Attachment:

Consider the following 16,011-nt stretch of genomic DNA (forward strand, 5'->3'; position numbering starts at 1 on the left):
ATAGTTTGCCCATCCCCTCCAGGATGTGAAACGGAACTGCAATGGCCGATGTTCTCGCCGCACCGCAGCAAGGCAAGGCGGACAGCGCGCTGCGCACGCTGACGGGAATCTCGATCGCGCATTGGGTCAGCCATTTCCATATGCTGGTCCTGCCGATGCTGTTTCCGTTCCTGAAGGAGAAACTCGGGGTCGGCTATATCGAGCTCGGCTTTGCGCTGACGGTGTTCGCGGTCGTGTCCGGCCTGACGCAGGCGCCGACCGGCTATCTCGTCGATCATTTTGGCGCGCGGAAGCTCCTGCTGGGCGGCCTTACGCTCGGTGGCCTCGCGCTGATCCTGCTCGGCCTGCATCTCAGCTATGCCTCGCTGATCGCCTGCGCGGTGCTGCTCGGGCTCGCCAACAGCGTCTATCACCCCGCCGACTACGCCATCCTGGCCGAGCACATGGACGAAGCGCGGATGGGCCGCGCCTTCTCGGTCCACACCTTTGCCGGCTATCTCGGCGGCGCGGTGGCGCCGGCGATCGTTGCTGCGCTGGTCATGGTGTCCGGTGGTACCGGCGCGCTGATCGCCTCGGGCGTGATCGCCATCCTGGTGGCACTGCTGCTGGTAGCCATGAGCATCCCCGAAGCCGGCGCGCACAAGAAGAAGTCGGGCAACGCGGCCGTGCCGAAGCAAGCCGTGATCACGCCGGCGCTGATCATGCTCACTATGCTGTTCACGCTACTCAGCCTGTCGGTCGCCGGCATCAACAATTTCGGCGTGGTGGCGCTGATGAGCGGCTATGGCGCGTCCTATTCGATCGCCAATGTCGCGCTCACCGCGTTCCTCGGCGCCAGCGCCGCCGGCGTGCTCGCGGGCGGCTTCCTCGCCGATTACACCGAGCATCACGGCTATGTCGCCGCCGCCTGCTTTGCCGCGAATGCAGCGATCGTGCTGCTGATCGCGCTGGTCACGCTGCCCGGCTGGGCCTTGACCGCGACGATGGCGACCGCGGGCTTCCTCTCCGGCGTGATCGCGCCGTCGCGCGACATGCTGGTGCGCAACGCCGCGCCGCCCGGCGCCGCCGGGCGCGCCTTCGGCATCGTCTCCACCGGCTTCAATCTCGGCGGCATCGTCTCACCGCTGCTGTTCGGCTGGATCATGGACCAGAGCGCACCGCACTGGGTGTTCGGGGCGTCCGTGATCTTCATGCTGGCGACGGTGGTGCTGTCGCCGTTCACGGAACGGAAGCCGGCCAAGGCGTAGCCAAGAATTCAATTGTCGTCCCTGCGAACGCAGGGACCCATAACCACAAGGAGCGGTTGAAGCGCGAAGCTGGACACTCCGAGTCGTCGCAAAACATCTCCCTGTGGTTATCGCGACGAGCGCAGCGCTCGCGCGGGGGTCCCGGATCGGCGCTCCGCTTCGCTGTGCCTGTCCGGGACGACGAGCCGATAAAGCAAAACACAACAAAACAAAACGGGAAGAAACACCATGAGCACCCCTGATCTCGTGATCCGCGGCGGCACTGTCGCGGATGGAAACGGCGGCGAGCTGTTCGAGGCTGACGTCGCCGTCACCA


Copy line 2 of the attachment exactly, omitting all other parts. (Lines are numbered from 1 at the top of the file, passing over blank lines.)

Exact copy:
ATAGTTTGCCCATCCCCTCCAGGATGTGAAACGGAACTGCAATGGCCGATGTTCTCGCCGCACCGCAGCAAGGCAAGGCGGACAGCGCGCTGCGCACGCTGACGGGAATCTCGATCGCGCATTGGGTCAGCCATTTCCATATGCTGGTCCTGCCGATGCTGTTTCCGTTCCTGAAGGAGAAACTCGGGGTCGGCTATATCGAGCTCGGCTTTGCGCTGACGGTGTTCGCGGTCGTGTCCGGCCTGACGCAGGCGCCGACCGGCTATCTCGTCGATCATTTTGGCGCGCGGAAGCTCCTGCTGGGCGGCCTTACGCTCGGTGGCCTCGCGCTGATCCTGCTCGGCCTGCATCTCAGCTATGCCTCGCTGATCGCCTGCGCGGTGCTGCTCGGGCTCGCCAACAGCGTCTATCACCCCGCCGACTACGCCATCCTGGCCGAGCACATGGACGAAGCGCGGATGGGCCGCGCCTTCTCGGTCCACACCTTTGCCGGCTATCTCGGCGGCGCGGTGGCGCCGGCGATCGTTGCTGCGCTGGTCATGGTGTCCGGTGGTACCGGCGCGCTGATCGCCTCGGGCGTGATCGCCATCCTGGTGGCACTGCTGCTGGTAGCCATGAGCATCCCCGAAGCCGGCGCGCACAAGAAGAAGTCGGGCAACGCGGCCGTGCCGAAGCAAGCCGTGATCACGCCGGCGCTGATCATGCTCACTATGCTGTTCACGCTACTCAGCCTGTCGGTCGCCGGCATCAACAATTTCGGCGTGGTGGCGCTGATGAGCGGCTATGGCGCGTCCTATTCGATCGCCAATGTCGCGCTCACCGCGTTCCTCGGCGCCAGCGCCGCCGGCGTGCTCGCGGGCGGCTTCCTCGCCGATTACACCGAGCATCACGGCTATGTCGCCGCCGCCTGCTTTGCCGCGAATGCAGCGATCGTGCTGCTGATCGCGCTGGTCACGCTGCCCGGCTGGGCCTTGACCGCGACGATGGCGACCGCGGGCTTCCTCTCCGGCGTGATCGCGCCGTCGCGCGACATGCTGGTGCGCAACGCCGCGCCGCCCGGCGCCGCCGGGCGCGCCTTCGGCATCGTCTCCACCGGCTTCAATCTCGGCGGCATCGTCTCACCGCTGCTGTTCGGCTGGATCATGGACCAGAGCGCACCGCACTGGGTGTTCGGGGCGTCCGTGATCTTCATGCTGGCGACGGTGGTGCTGTCGCCGTTCACGGAACGGAAGCCGGCCAAGGCGTAGCCAAGAATTCAATTGTCGTCCCTGCGAACGCAGGGACCCATAACCACAAGGAGCGGTTGAAGCGCGAAGCTGGACACTCCGAGTCGTCGCAAAACATCTCCCTGTGGTTATCGCGACGAGCGCAGCGCTCGCGCGGGGGTCCCGGATCGGCGCTCCGCTTCGCTGTGCCTGTCCGGGACGACGAGCCGATAAAGCAAAACACAACAAAACAAAACGGGAAGAAACACCATGAGCACCCCTGATCTCGTGATCCGCGGCGGCACTGTCGCGGATGGAAACGGCGGCGAGCTGTTCGAGGCTGACGTCGCCGTCACCA